Tags

Type your tag names separated by a space and hit enter

Island bat diets: does it matter more who you are or where you live?
Mol Ecol 2014; 23(15):3684-94ME

Abstract

Differences in body size, echolocation call frequency and location may result in diet partitioning among bat species. Comparisons between island populations are one way to evaluate these competing hypotheses. We conducted a species-level diet analysis of three Rhinolophus and one Hipposideros species on the Philippine islands of Cebu, Bohol and Siquijor. We identified 655 prey (MOTUs) in the guano from 77 individual bats. There was a high degree of overlap among species' diets despite differences in body size and call frequency. For example, the diet of the 3 g-Hipposideros pygmaeus (mean CF = 102 kHz) exhibited a diet overlap higher than expected by chance with all three Rhinolophus species, even the 13 g-Rhinolophus inops (mean CF = 54 kHz). We observed more convergence in diet between Rhinolophus species and H. pygmaeus than between Rhinolophus species themselves, which may be explained by the broad diet of H. pygmaeus. There was less dietary overlap between Rhinolophus virgo from two islands than between R. virgo and congeners from Cebu. These data suggest that location causes convergence in diet, but specific species characteristics may drive niche specialization. The complex interplay between location and the perceptual ability of each species leads to a situation where simple explanations, for example body size, do not translate into predictable prey partitioning. In particular, our observations raise interesting questions about the foraging strategy and adaptability of the tiny H. pygmaeus.

Authors+Show Affiliations

Biology Department, Lawrence University, 711 E. Boldt Way, Appleton, WI, 54911, USA.No affiliation info availableNo affiliation info available

Pub Type(s)

Journal Article
Research Support, Non-U.S. Gov't

Language

eng

PubMed ID

24666364

Citation

Sedlock, Jodi L., et al. "Island Bat Diets: Does It Matter More Who You Are or Where You Live?" Molecular Ecology, vol. 23, no. 15, 2014, pp. 3684-94.
Sedlock JL, Krüger F, Clare EL. Island bat diets: does it matter more who you are or where you live? Mol Ecol. 2014;23(15):3684-94.
Sedlock, J. L., Krüger, F., & Clare, E. L. (2014). Island bat diets: does it matter more who you are or where you live? Molecular Ecology, 23(15), pp. 3684-94. doi:10.1111/mec.12732.
Sedlock JL, Krüger F, Clare EL. Island Bat Diets: Does It Matter More Who You Are or Where You Live. Mol Ecol. 2014;23(15):3684-94. PubMed PMID: 24666364.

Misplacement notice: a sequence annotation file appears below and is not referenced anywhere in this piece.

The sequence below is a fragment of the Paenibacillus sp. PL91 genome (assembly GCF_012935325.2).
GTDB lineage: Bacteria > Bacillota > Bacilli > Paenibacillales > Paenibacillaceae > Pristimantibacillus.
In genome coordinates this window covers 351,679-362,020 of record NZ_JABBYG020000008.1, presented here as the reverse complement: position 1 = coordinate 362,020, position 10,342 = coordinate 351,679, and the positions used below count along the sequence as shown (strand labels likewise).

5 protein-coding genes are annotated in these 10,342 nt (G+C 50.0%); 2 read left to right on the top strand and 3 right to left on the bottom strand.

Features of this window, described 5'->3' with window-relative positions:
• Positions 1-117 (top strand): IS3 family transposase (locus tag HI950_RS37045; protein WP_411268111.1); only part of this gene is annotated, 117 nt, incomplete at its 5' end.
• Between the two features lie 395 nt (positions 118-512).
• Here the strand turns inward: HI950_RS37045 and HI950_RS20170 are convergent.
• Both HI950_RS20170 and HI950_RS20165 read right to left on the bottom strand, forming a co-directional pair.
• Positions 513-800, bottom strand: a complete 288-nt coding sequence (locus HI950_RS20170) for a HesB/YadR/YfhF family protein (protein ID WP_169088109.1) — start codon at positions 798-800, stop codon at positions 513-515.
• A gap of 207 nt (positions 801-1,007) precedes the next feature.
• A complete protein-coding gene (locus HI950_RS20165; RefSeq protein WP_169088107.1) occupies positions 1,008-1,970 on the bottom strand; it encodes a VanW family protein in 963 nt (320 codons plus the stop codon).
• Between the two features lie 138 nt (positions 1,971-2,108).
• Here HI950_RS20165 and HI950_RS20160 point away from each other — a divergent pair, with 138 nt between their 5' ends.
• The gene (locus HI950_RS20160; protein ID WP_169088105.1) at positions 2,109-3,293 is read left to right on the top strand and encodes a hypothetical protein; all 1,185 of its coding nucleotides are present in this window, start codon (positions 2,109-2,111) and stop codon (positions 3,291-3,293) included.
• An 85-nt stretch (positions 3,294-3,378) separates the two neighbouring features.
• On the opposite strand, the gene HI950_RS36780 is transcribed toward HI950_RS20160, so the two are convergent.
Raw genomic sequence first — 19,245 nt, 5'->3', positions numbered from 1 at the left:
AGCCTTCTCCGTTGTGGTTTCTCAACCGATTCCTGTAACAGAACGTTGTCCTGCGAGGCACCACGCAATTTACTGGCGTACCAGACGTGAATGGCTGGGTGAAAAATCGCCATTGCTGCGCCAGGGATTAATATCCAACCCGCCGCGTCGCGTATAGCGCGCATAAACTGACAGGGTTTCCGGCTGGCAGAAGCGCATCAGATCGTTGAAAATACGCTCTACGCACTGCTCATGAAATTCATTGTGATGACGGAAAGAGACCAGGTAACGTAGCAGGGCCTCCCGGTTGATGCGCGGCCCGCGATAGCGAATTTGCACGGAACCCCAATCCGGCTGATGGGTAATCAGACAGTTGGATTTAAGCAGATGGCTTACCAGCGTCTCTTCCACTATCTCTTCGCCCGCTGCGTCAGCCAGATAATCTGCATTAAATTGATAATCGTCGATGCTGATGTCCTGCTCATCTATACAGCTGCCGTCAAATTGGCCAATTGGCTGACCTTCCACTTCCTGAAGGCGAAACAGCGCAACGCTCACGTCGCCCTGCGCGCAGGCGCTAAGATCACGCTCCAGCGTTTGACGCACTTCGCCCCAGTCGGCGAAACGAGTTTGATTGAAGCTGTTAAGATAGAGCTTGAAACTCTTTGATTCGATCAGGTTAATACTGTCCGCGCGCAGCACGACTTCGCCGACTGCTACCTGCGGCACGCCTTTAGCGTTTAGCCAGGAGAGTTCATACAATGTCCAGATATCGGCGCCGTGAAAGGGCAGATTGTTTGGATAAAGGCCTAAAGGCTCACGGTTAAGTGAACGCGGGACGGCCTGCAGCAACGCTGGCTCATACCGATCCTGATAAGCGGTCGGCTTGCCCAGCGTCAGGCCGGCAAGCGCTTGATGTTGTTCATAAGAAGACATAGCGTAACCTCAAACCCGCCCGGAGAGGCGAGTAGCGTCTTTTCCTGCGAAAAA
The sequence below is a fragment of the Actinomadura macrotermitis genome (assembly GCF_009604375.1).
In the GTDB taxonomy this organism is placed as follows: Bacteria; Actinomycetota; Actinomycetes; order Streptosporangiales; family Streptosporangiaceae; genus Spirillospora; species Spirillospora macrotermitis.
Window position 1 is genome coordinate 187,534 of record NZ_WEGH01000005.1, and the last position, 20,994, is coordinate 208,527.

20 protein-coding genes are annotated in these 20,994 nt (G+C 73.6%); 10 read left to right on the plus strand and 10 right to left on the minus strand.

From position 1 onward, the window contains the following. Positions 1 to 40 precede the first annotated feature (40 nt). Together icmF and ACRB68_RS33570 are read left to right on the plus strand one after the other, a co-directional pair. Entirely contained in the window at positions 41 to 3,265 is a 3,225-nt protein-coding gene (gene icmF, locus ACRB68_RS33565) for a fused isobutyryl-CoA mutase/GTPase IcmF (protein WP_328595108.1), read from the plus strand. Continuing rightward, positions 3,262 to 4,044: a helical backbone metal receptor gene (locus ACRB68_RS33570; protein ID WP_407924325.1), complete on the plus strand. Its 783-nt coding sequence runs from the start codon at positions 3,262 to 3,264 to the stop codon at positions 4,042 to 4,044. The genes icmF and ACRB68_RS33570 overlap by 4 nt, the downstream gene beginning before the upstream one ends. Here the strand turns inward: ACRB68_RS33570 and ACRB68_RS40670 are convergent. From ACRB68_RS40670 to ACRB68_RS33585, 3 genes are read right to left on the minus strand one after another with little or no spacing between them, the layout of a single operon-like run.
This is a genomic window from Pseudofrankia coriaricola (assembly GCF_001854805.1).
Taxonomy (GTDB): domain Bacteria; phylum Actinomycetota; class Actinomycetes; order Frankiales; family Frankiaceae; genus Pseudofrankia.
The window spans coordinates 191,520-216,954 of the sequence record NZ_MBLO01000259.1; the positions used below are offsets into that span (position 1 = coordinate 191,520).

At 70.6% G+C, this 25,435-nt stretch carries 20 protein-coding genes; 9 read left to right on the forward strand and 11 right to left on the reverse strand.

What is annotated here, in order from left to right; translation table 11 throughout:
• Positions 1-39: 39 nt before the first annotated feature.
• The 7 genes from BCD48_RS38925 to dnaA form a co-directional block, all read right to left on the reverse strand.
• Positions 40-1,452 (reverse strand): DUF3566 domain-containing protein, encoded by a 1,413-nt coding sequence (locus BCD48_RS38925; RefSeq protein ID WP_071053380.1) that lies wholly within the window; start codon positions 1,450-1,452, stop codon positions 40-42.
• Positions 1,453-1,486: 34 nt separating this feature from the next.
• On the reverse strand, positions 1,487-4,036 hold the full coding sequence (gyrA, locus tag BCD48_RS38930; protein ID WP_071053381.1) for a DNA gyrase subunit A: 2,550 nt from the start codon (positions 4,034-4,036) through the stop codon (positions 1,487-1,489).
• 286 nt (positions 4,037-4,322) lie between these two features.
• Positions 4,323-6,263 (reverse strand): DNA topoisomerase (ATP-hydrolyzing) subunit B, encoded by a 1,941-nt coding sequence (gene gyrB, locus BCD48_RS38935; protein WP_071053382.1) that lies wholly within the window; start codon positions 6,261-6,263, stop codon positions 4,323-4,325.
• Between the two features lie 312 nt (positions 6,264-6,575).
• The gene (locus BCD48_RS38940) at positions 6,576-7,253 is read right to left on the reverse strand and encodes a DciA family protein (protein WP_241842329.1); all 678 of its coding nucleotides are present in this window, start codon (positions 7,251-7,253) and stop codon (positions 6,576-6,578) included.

* Article titles in AMA citation format should be in sentence-case
TY - JOUR T1 - Island bat diets: does it matter more who you are or where you live? AU - Sedlock,Jodi L, AU - Krüger,Frauke, AU - Clare,Elizabeth L, Y1 - 2014/04/30/ PY - 2013/10/14/received PY - 2014/02/21/revised PY - 2014/03/05/accepted PY - 2014/3/27/entrez PY - 2014/3/29/pubmed PY - 2014/10/3/medline KW - Hipposideridae KW - Philippines KW - Rhinolophidae KW - diet KW - echolocation SP - 3684 EP - 94 JF - Molecular ecology JO - Mol. Ecol. VL - 23 IS - 15 N2 - Differences in body size, echolocation call frequency and location may result in diet partitioning among bat species. Comparisons between island populations are one way to evaluate these competing hypotheses. We conducted a species-level diet analysis of three Rhinolophus and one Hipposideros species on the Philippine islands of Cebu, Bohol and Siquijor. We identified 655 prey (MOTUs) in the guano from 77 individual bats. There was a high degree of overlap among species' diets despite differences in body size and call frequency. For example, the diet of the 3 g-Hipposideros pygmaeus (mean CF = 102 kHz) exhibited a diet overlap higher than expected by chance with all three Rhinolophus species, even the 13 g-Rhinolophus inops (mean CF = 54 kHz). We observed more convergence in diet between Rhinolophus species and H. pygmaeus than between Rhinolophus species themselves, which may be explained by the broad diet of H. pygmaeus. There was less dietary overlap between Rhinolophus virgo from two islands than between R. virgo and congeners from Cebu. These data suggest that location causes convergence in diet, but specific species characteristics may drive niche specialization. The complex interplay between location and the perceptual ability of each species leads to a situation where simple explanations, for example body size, do not translate into predictable prey partitioning. In particular, our observations raise interesting questions about the foraging strategy and adaptability of the tiny H. pygmaeus. SN - 1365-294X UR - https://www.unboundmedicine.com/medline/citation/24666364/Island_bat_diets:_does_it_matter_more_who_you_are_or_where_you_live L2 - https://doi.org/10.1111/mec.12732 DB - PRIME DP - Unbound Medicine ER -